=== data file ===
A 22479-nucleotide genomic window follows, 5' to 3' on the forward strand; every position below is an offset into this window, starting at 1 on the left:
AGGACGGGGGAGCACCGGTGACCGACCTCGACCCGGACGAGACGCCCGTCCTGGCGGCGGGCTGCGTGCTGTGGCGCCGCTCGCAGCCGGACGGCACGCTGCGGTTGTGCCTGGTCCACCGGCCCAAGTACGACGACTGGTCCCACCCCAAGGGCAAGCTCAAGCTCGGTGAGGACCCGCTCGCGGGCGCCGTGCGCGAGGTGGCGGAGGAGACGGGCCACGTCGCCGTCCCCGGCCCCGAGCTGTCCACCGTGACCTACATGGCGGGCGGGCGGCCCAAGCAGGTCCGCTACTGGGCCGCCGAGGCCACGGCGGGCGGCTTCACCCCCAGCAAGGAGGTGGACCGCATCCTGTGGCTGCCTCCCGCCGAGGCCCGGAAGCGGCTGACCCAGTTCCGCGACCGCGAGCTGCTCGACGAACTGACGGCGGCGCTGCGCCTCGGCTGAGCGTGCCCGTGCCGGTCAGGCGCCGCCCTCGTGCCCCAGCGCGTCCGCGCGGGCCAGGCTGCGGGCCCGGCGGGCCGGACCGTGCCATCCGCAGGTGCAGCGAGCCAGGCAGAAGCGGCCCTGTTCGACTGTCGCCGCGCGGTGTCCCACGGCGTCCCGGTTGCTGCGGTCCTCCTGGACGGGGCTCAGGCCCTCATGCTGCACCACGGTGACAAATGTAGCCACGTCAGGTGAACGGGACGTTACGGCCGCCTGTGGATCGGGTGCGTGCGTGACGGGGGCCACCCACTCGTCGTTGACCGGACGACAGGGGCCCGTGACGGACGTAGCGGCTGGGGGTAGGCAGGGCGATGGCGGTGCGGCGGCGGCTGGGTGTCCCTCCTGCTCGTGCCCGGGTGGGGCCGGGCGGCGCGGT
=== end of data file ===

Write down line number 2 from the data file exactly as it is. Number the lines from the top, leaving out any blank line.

AGGACGGGGGAGCACCGGTGACCGACCTCGACCCGGACGAGACGCCCGTCCTGGCGGCGGGCTGCGTGCTGTGGCGCCGCTCGCAGCCGGACGGCACGCTGCGGTTGTGCCTGGTCCACCGGCCCAAGTACGACGACTGGTCCCACCCCAAGGGCAAGCTCAAGCTCGGTGAGGACCCGCTCGCGGGCGCCGTGCGCGAGGTGGCGGAGGAGACGGGCCACGTCGCCGTCCCCGGCCCCGAGCTGTCCACCGTGACCTACATGGCGGGCGGGCGGCCCAAGCAGGTCCGCTACTGGGCCGCCGAGGCCACGGCGGGCGGCTTCACCCCCAGCAAGGAGGTGGACCGCATCCTGTGGCTGCCTCCCGCCGAGGCCCGGAAGCGGCTGACCCAGTTCCGCGACCGCGAGCTGCTCGACGAACTGACGGCGGCGCTGCGCCTCGGCTGAGCGTGCCCGTGCCGGTCAGGCGCCGCCCTCGTGCCCCAGCGCGTCCGCGCGGGCCAGGCTGCGGGCCCGGCGGGCCGGACCGTGCCATCCGCAGGTGCAGCGAGCCAGGCAGAAGCGGCCCTGTTCGACTGTCGCCGCGCGGTGTCCCACGGCGTCCCGGTTGCTGCGGTCCTCCTGGACGGGGCTCAGGCCCTCATGCTGCACCACGGTGACAAATGTAGCCACGTCAGGTGAACGGGACGTTACGGCCGCCTGTGGATCGGGTGCGTGCGTGACGGGGGCCACCCACTCGTCGTTGACCGGACGACAGGGGCCCGTGACGGACGTAGCGGCTGGGGGTAGGCAGGGCGATGGCGGTGCGGCGGCGGCTGGGTGTCCCTCCTGCTCGTGCCCGGGTGGGGCCGGGCGGCGCGGT